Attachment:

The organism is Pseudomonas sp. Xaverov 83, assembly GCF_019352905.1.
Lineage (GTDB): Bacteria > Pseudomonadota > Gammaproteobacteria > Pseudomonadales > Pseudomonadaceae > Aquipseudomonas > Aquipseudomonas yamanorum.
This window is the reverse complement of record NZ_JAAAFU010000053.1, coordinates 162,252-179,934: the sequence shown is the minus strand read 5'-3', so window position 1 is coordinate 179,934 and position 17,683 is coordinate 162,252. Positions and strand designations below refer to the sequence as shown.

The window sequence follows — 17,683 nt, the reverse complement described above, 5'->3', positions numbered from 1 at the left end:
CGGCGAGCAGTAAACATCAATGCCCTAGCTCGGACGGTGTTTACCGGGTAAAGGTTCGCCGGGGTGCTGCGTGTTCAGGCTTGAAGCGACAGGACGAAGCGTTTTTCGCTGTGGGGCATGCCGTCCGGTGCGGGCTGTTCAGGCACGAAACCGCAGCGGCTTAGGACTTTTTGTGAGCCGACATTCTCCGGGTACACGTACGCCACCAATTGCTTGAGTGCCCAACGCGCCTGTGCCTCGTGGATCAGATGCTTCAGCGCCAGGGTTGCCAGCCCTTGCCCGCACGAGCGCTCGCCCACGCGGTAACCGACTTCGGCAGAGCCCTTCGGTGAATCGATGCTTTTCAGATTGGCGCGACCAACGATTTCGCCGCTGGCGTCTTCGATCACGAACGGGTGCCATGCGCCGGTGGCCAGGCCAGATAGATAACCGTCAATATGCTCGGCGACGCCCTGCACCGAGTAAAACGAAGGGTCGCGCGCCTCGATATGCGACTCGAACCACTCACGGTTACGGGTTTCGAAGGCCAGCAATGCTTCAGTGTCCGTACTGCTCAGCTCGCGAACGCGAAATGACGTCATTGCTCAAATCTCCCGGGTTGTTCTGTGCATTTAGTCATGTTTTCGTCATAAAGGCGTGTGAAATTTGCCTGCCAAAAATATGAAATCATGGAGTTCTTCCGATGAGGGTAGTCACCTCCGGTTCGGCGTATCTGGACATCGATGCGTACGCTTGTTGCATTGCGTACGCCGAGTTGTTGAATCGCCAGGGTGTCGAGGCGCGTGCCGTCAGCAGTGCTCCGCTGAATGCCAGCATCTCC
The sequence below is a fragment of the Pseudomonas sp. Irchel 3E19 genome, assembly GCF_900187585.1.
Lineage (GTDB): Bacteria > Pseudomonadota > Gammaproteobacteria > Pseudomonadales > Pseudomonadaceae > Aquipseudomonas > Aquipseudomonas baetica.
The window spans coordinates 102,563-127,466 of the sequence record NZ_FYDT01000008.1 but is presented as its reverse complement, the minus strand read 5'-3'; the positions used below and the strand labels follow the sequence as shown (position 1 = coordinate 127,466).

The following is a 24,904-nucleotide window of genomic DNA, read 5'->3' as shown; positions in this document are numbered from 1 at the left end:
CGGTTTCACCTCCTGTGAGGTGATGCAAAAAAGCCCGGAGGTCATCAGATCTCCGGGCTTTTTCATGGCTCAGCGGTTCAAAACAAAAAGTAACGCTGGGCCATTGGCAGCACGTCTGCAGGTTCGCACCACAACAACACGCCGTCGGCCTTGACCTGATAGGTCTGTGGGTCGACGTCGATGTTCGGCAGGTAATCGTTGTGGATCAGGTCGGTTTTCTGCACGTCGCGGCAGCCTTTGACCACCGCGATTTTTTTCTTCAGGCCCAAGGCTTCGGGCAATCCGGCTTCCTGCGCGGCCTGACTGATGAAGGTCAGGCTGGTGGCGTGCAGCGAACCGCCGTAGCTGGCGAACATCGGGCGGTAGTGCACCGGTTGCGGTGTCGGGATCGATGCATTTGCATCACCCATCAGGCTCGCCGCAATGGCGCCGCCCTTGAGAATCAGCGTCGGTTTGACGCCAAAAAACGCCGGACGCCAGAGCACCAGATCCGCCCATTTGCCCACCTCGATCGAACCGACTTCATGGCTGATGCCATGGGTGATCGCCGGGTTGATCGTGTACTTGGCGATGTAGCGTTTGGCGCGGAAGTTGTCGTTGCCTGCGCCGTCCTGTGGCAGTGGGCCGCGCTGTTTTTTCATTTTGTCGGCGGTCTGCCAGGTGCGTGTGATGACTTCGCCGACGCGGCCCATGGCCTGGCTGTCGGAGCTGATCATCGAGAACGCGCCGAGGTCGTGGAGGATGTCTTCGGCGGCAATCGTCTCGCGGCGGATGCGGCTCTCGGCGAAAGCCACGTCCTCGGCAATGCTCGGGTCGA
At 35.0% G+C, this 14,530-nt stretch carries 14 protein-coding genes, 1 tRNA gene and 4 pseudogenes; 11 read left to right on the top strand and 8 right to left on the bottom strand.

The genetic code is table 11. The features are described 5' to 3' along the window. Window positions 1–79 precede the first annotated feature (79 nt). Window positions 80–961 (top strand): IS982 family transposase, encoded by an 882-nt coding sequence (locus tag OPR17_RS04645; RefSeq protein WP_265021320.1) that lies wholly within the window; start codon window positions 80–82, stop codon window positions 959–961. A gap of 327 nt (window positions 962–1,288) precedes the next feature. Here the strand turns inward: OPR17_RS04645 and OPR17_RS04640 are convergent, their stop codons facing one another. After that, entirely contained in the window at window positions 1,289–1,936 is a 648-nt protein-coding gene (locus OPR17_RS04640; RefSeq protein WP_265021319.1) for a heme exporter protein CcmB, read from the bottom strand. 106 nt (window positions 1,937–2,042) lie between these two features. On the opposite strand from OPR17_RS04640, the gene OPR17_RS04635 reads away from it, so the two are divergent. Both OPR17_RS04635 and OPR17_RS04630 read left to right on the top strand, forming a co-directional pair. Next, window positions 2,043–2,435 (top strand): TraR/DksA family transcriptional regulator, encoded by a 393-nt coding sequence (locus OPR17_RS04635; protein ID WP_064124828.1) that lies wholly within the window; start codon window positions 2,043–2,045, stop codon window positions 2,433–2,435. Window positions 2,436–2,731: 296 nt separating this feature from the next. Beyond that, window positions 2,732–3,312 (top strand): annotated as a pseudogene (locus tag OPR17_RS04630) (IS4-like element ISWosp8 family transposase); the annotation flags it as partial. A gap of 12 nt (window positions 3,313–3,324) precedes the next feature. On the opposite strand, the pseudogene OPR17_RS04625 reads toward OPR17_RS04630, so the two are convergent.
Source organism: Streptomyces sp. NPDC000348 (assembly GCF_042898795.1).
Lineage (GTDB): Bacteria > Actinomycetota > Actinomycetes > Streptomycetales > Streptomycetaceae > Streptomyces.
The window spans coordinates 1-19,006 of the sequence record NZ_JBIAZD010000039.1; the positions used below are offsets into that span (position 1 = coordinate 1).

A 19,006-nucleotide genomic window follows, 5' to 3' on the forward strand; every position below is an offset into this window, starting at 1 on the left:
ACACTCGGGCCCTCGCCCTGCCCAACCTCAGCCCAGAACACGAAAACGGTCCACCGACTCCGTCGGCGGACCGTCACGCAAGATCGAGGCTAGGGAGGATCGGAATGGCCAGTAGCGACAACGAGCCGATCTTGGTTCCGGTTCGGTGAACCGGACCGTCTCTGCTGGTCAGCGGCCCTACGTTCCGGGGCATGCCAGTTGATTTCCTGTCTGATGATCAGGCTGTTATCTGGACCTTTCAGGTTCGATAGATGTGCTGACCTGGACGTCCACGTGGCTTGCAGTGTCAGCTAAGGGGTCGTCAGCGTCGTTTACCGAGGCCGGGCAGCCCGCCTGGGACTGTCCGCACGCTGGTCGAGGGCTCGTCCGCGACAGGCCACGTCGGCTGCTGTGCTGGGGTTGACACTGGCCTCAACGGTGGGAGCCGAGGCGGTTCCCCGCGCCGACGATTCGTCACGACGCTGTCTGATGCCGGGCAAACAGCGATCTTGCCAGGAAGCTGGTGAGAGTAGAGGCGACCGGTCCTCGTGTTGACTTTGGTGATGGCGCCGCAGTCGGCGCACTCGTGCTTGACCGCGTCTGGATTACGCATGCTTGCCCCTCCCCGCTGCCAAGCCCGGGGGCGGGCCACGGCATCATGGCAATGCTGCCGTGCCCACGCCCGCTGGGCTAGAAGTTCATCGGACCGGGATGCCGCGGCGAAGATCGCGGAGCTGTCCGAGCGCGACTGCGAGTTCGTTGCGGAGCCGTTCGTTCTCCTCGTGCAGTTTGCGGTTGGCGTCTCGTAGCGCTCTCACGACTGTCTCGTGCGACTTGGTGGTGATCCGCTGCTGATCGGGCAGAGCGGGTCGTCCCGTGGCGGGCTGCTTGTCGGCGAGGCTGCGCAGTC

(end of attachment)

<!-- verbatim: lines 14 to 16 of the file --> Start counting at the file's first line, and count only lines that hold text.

Lineage (GTDB): Bacteria > Actinomycetota > Actinomycetes > Streptomycetales > Streptomycetaceae > Streptomyces.
The window spans coordinates 1-19,006 of the sequence record NZ_JBIAZD010000039.1; the positions used below are offsets into that span (position 1 = coordinate 1).

A 19,006-nucleotide genomic window follows, 5' to 3' on the forward strand; every position below is an offset into this window, starting at 1 on the left: